Brad obtained his bachelor's degree in electrical engineering from the University of Alaska, Fairbanks, in 2005. His interest in renewable energy led him to study organic photovoltaics (OPVs) under advisement of Professor David S. Ginger at the University of Washington in Seattle. Utilizing surface science techniques and custom-built spectroscopic experiments, his thesis focused on interface and electrode effects on the performance of organic semiconductor active layers in OPV devices. Upon obtaining a dual doctorate in chemistry and nanotechnology, he came to NREL to continue working in the area of contacts and interfaces in OPVs as a postdoctoral researcher under the supervision of Dr. Dana C. Olson.
Brad's main contributions to the field have been in solution-processed ZnO-based electrodes used in OPVs for electron collection, where he utilized MgZnO alloys, self-assembling molecular surface modification, and alternative solution precursors to improve device efficiencies and stability under extended-duration testing conditions. He has also applied surface science techniques to water splitting applications using III-V semiconductor photocathodes.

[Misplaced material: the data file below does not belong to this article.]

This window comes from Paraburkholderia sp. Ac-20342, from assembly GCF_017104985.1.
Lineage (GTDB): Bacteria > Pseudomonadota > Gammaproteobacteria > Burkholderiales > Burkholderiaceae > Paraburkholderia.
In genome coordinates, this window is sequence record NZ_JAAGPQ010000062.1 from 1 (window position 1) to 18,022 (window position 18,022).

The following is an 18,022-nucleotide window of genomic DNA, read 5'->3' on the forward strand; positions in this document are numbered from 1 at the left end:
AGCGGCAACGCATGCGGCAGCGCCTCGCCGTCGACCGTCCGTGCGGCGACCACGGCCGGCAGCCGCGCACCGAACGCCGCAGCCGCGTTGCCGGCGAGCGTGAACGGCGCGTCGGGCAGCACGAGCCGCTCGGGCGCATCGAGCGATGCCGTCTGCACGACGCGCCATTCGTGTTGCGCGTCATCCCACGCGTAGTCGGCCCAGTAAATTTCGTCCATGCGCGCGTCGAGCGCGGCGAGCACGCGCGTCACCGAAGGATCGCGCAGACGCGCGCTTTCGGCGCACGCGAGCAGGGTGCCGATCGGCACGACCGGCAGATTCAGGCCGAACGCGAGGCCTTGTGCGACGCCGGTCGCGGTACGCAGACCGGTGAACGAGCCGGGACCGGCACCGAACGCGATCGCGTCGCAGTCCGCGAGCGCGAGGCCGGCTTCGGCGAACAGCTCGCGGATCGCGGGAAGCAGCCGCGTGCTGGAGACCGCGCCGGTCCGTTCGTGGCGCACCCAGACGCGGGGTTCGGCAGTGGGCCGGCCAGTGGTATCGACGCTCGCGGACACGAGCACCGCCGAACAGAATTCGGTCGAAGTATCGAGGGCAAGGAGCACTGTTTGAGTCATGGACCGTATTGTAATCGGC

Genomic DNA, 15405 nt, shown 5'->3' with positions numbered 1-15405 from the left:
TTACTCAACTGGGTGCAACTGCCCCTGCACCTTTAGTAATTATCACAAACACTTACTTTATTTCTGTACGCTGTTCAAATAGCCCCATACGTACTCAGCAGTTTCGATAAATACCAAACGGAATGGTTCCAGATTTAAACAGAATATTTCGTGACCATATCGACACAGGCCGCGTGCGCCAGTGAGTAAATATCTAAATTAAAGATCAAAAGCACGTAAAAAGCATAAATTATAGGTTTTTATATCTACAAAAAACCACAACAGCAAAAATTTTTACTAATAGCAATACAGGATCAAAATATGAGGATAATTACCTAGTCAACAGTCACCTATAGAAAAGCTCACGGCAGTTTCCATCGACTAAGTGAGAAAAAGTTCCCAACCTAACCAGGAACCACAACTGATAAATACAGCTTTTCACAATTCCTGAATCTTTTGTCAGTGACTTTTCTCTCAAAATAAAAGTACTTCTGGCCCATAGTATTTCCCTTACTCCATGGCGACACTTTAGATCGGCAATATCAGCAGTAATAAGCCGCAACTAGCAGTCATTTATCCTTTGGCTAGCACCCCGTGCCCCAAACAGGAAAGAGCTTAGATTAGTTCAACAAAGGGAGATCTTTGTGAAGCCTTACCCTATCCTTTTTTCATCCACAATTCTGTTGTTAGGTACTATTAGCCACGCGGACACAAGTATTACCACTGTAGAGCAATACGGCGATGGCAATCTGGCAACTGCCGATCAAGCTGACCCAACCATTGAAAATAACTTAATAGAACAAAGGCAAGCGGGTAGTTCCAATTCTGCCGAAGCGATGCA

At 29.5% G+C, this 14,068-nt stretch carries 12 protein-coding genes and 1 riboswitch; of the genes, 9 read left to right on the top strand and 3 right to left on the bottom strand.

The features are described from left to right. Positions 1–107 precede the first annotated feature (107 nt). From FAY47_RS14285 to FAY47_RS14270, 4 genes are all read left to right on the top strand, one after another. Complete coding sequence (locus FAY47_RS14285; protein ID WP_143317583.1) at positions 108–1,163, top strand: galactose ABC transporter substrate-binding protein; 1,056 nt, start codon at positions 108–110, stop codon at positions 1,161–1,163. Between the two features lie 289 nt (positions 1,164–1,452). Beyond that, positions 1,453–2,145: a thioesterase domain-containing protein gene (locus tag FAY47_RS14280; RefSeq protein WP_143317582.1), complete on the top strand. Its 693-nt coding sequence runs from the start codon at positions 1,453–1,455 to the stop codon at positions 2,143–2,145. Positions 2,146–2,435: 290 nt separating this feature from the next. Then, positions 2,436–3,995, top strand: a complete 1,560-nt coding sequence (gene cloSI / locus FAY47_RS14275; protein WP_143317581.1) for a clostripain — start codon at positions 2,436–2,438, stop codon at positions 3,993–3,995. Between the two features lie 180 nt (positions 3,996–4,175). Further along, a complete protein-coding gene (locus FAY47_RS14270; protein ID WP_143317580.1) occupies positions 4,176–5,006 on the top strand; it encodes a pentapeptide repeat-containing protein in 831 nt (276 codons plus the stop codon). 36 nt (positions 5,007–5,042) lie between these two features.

Brad is interested in applying his knowledge and skills to other energy devices, and technologies that follow his passion for sustainability.
- B. A. MacLeod, N. E. Horwitz, E. L. Ratcliff, J. L. Jenkins, N. R. Armstrong, A. J. Giordano, P. J. Hotchkiss, S. R. Marder, C. (2012). "Built-In Potential in Conjugated Polymer Diodes with Changing Anode Work Function: Interfacial States and Deviation from the Schottky–Mott Limit." J. Phys. Chem. Lett. (3); p. 1202.
- M. Salvador, B. A. MacLeod, A. Hess, A. P. Kulkarni, K. Munechika, J. I. L. Chen, D. S. Ginger (2012). "Electron Accumulation on Metal Nanoparticles in Plasmon-Enhanced Organic Solar Cells." ACS Nano (6); p. 10024.
- K. M. Knesting, P. J. Hotchkiss, B. A. MacLeod, S. R. Marder, D. S. Ginger (2012). "Spatially Modulating Interfacial Properties of Transparent Conductive Oxides: Patterning Work Function with Phosphonic Acid Self-Assembled Monolayers." Adv. Mater. (24); p. 642.